"I think of artists as not just heroes, I think of them as the conscience of our culture, the conscience of our society. They not only enlighten us, they explain things to us, they articulate the values of what it means to be human in our time, they phrase things in ways that aren't easily graspable. They take huge, awful, sometimes foreboding phenomena and distill it and make it accessible to us," he said.

Chacon was born in Havana, Cuba, and earned his master's and doctoral degrees from the University of Chicago.

In 1994, he joined the faculty at UM and has taught a diverse range of history courses, from ancient Greek to contemporary, and was cited for his creative techniques: having students construct scale models of Rome, or re-enacting an ancient Egyptian funeral procession.

He's lectured for both the Missoula Art Museum and the Montana Museum of Art and Culture, and wrote a book, "The Original Man," examining the career of Missoula architect A.J. Gibson.

Business Support of the Arts

Montana Public Radio, which started out as a 10-watt college station on the UM campus in 1965, now boasts myriad original programs supporting the arts, whether the focus is interviews about live music or Western literature, to its wildly popular children's shows like "The Pea Green Boat."

In his nominating letter, former MAM curator Stephen Glueckert wrote, "I tune into Montana Public Radio on a daily basis like many Montanans, and I do have my favorite programs — and other programs, not so much. But that is the voice of humanity," and the station "enriches the mind and spirit and inspires a lifetime of learning" and "connects communities."

Program director Michael Marsolek cited the many hosts, behind-the-scenes teams and volunteers that fill 168 hours a week of radio time. He also drew attention to the vision of Ray Ekness, director of the Broadcast Media Center and predecessors William Marcus and Terry Conrad.

Underscoring a repeated theme of the event, Marsolek said arts in Missoula are "all about partnerships. We're thrilled to partner with you and your organizations to celebrate and to showcase all the events: the openings, the concerts that make life in Missoula so amazing. I echo how fabulous it is to live in this place in this time."

Cultural Vision Award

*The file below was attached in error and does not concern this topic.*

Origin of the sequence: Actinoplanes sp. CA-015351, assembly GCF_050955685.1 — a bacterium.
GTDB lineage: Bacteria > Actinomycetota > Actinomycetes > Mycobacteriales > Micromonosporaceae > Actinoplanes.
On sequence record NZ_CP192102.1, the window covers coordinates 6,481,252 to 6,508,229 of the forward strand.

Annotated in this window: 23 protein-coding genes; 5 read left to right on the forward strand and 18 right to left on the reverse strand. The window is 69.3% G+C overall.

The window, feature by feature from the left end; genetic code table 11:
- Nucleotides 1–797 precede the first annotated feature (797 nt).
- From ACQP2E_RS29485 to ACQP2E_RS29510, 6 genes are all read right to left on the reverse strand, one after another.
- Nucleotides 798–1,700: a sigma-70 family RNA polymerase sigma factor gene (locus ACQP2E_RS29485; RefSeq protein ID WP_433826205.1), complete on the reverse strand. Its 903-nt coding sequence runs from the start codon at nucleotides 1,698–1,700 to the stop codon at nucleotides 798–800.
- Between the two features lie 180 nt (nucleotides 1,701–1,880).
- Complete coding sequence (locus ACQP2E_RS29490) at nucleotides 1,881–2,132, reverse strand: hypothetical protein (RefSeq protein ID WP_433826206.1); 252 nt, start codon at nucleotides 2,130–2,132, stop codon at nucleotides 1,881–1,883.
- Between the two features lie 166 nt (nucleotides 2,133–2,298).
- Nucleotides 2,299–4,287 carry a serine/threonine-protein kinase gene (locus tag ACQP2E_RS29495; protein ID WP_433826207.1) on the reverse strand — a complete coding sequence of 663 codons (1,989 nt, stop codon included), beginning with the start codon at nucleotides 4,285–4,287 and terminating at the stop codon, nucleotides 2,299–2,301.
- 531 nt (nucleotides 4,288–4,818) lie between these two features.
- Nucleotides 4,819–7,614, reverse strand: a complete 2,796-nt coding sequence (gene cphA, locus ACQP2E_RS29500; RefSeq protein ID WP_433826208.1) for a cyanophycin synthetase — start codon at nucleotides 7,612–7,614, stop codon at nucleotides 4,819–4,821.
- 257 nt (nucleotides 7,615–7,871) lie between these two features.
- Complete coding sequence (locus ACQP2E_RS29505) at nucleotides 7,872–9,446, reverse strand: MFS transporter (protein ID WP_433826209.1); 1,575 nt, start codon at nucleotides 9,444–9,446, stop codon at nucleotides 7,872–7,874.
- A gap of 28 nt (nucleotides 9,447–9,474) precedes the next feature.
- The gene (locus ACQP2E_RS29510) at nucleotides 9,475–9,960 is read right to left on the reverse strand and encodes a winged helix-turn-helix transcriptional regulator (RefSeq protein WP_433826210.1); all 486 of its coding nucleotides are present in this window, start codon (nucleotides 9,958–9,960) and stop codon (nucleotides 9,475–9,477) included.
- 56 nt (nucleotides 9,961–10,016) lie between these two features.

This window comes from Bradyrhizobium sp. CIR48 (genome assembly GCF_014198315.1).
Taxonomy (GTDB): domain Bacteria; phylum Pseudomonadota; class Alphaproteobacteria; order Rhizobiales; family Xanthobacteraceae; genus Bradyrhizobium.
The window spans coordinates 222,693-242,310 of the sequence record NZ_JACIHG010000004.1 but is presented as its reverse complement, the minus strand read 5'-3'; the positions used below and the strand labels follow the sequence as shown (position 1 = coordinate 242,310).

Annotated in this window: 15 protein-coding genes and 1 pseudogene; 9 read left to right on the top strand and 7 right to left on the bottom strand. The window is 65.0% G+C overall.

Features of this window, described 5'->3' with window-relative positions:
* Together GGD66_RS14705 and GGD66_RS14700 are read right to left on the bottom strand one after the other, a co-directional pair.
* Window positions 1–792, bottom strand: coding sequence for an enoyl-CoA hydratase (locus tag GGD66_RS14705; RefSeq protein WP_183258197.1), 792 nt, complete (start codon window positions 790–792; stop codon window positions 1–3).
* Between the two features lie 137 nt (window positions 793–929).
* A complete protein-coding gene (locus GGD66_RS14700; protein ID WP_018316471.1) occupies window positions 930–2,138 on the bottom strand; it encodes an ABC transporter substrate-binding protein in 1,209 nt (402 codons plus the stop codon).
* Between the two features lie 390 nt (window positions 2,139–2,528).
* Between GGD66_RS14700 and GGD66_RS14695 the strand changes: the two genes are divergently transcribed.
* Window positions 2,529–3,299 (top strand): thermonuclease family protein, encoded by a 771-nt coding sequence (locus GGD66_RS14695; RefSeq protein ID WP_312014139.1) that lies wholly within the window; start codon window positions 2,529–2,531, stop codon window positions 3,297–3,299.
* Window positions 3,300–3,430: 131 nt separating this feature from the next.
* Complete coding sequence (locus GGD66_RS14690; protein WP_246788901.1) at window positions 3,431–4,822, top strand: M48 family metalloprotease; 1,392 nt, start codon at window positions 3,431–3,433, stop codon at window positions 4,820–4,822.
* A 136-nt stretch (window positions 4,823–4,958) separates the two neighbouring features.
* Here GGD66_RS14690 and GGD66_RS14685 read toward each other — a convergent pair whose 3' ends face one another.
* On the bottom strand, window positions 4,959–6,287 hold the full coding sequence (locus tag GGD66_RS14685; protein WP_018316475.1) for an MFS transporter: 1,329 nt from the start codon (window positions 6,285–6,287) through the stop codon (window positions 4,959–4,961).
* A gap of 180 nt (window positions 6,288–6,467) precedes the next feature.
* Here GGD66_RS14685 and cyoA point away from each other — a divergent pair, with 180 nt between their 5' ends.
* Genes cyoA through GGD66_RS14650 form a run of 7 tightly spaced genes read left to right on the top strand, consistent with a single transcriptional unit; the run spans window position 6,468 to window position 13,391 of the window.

Never underestimate the power of a letter. If it weren't for a handwritten request, the 20-year-old Rocky Mountain Ballet Theatre might not exist.

Founder Charlene Campbell Carey followed in the footsteps of her mother, a dancer at Rockefeller Center. She reached high levels in her art, including a faculty position at the American Ballet Theatre. She was teaching in Chicago in 1981 when she and her colleagues received a letter asking if someone could come teach jazz in Missoula for a week.

A child of big cities, she thought it could be "the greatest invitation of all time" on par with a safari in Africa. She had an eye-opening visit with a seasoned local dancer Elenita Brown, and returned years later to work on movie productions, eventually moving to Stevensville.

Here in Missoula, Carey founded the RMBT, which has toured in Europe and China and amassed 50 original ballets in its repertoire, including pieces that pay homage to Montana and its people and stories.

In 2017, she partnered with the Vienna Ballet to produce the Vienna International Ballet Experience, which brought professional dancers from around the world to Missoula to audition and perform. This past January, she renamed the event Ballet Beyond Borders to reflect its mission of cultural diplomacy, using dance to build bridges across cultures and continents.

As she scanned the room, she said, "I've collaborated with most of you, or you've helped raise money for an event, or you've brought your children to study with us for the last 20 years," she said. "And we're just getting started."